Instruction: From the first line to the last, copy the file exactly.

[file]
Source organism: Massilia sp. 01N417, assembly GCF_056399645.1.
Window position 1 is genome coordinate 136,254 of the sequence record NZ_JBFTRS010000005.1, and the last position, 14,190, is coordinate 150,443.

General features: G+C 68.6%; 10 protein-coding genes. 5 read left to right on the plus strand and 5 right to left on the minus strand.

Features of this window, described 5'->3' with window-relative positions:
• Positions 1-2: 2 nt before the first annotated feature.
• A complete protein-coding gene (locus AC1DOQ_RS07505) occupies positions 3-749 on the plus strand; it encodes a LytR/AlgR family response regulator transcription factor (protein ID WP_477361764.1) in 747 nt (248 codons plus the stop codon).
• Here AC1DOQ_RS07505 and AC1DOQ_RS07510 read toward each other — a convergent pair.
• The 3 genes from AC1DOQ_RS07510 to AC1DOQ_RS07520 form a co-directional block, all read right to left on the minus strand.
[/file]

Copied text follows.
Source organism: Massilia sp. 01N417, assembly GCF_056399645.1.
Window position 1 is genome coordinate 136,254 of the sequence record NZ_JBFTRS010000005.1, and the last position, 14,190, is coordinate 150,443.

General features: G+C 68.6%; 10 protein-coding genes. 5 read left to right on the plus strand and 5 right to left on the minus strand.

Features of this window, described 5'->3' with window-relative positions:
• Positions 1-2: 2 nt before the first annotated feature.
• A complete protein-coding gene (locus AC1DOQ_RS07505) occupies positions 3-749 on the plus strand; it encodes a LytR/AlgR family response regulator transcription factor (protein ID WP_477361764.1) in 747 nt (248 codons plus the stop codon).
• Here AC1DOQ_RS07505 and AC1DOQ_RS07510 read toward each other — a convergent pair.
• The 3 genes from AC1DOQ_RS07510 to AC1DOQ_RS07520 form a co-directional block, all read right to left on the minus strand.